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This is an extract from A316, a Level 3 art history course:
There is clearly a problem in trying to represent succinctly the ideas and activities that took place under the aegis of Dada. It isn’t just that the one general label was used to stand for a range of geographically, intellectually, politically and artistically diverse work. It is also that, for many of those who produced the work, one of its characteristics was that it systematically avoided clarity, consistency and logical analysis. In the same way as many Dada pictures are clearly ironic and others are, so to speak, only ironically clear, some are intentionally confusing but are not necessarily the product of confused intentions. Similarly, much Dada writing is of the same uncertain character. What may sound like a clear statement of intent may only be intended to lay a false trail.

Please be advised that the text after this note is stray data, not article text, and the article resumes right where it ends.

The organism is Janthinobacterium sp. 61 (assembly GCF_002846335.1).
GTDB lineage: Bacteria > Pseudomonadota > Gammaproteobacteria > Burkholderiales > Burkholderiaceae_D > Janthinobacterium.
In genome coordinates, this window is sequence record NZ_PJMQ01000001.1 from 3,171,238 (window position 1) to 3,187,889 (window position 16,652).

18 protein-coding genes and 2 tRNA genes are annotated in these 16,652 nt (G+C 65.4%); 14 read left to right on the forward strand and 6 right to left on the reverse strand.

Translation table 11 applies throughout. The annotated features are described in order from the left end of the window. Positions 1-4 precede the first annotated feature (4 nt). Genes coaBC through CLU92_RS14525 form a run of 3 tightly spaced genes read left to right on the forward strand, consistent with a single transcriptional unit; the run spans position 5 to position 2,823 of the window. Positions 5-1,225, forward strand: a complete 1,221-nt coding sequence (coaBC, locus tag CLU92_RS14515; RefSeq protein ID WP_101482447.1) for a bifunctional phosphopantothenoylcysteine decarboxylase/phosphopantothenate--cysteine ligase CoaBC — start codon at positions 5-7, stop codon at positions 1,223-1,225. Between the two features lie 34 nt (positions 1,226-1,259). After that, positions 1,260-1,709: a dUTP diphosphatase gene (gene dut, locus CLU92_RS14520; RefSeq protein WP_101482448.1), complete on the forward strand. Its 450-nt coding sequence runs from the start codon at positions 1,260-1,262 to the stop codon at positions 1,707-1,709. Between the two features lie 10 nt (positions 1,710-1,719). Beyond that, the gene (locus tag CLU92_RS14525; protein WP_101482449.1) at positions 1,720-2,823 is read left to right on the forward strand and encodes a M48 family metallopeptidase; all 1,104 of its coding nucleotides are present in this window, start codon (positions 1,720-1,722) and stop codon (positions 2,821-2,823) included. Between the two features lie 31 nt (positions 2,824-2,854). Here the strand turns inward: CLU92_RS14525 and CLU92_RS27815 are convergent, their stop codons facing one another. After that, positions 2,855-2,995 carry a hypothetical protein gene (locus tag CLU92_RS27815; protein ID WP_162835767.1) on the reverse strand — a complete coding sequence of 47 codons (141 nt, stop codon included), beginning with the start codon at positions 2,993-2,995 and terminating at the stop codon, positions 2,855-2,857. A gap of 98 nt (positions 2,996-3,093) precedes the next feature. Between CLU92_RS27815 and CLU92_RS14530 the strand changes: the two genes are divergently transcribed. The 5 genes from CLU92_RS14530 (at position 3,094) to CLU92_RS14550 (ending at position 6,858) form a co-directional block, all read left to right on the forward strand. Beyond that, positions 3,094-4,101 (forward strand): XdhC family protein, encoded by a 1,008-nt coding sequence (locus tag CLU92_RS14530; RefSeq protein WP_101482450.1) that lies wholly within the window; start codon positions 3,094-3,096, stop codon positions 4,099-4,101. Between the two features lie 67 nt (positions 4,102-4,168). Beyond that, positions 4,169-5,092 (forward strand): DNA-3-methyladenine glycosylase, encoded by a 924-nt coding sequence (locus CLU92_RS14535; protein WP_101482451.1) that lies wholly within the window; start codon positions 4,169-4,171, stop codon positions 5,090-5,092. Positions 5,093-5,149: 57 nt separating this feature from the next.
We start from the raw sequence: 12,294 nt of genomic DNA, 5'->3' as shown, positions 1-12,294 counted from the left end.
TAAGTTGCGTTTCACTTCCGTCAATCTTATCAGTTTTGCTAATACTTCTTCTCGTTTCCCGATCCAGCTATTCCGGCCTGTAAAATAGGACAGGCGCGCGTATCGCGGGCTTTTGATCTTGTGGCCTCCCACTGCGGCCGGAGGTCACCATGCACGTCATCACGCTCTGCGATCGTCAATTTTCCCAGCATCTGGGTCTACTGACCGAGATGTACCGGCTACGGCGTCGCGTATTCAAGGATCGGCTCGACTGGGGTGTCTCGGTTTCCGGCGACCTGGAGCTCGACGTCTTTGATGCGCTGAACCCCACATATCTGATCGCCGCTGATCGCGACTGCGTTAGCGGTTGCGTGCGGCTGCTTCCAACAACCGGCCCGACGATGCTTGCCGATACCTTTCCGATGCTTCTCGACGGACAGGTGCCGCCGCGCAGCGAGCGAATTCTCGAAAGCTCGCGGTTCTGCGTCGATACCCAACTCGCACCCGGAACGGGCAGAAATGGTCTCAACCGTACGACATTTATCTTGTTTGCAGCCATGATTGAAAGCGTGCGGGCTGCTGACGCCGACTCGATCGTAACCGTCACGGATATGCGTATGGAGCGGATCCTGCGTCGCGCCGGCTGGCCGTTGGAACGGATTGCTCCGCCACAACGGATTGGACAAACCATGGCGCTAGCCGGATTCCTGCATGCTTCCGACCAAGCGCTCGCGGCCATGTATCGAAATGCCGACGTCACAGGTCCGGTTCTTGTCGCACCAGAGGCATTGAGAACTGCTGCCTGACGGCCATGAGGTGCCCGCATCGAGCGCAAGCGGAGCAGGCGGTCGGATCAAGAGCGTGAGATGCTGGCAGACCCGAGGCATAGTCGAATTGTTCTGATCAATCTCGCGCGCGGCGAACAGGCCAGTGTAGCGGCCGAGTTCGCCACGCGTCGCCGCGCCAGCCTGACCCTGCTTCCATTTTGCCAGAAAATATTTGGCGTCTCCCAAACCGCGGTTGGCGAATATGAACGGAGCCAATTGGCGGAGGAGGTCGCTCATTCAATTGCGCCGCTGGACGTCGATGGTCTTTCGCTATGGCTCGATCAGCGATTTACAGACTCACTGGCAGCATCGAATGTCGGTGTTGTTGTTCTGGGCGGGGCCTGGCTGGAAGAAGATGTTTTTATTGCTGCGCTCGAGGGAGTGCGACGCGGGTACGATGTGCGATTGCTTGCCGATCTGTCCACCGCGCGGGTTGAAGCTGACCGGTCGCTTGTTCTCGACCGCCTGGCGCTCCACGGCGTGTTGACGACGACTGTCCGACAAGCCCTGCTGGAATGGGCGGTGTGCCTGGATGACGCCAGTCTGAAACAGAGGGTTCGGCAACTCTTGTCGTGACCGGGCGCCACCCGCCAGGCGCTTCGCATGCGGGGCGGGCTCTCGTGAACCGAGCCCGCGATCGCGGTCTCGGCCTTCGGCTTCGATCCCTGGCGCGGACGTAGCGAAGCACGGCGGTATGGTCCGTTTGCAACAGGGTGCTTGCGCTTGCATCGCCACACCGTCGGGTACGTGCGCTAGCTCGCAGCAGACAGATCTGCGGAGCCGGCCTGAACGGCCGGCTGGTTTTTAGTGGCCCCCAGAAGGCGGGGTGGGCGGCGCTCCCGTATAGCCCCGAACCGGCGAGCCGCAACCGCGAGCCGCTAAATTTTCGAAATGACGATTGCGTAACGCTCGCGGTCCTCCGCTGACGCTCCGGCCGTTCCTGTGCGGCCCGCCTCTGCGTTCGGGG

There is the further confusion that we are interpreting these works and utterances from a distance, so it is often difficult to distinguish a statement meant to convey a literal truth from one that is largely rhetorical. (This is obviously a difficulty for any historical interpretation, not just in the analysis of Dada.) There was, for example, a lot of antipathy expressed against earlier art. Hostility to Cubism and Futurism was meted out in much Zurich and Parisian Dada, and German Dada was often couched in highly anti-Expressionist terms. But while it is clear that the Dadaists sought to distance themselves from what these movements may have become towards the end of the second decade of the century, their work was in many ways dependent upon those earlier styles and techniques. Without Cubism, for example, there would have been no precedent for collage; Futurist irrationalism, vitalism and simultaneity pervade much of their writing and ‘cabarets’; their appeals to ‘directness’, to ‘nature’, and to some form of pre-cultural organic community, or Gemeinschaft, as well as their woodblockprinting techniques, are clearly derived from Expressionism.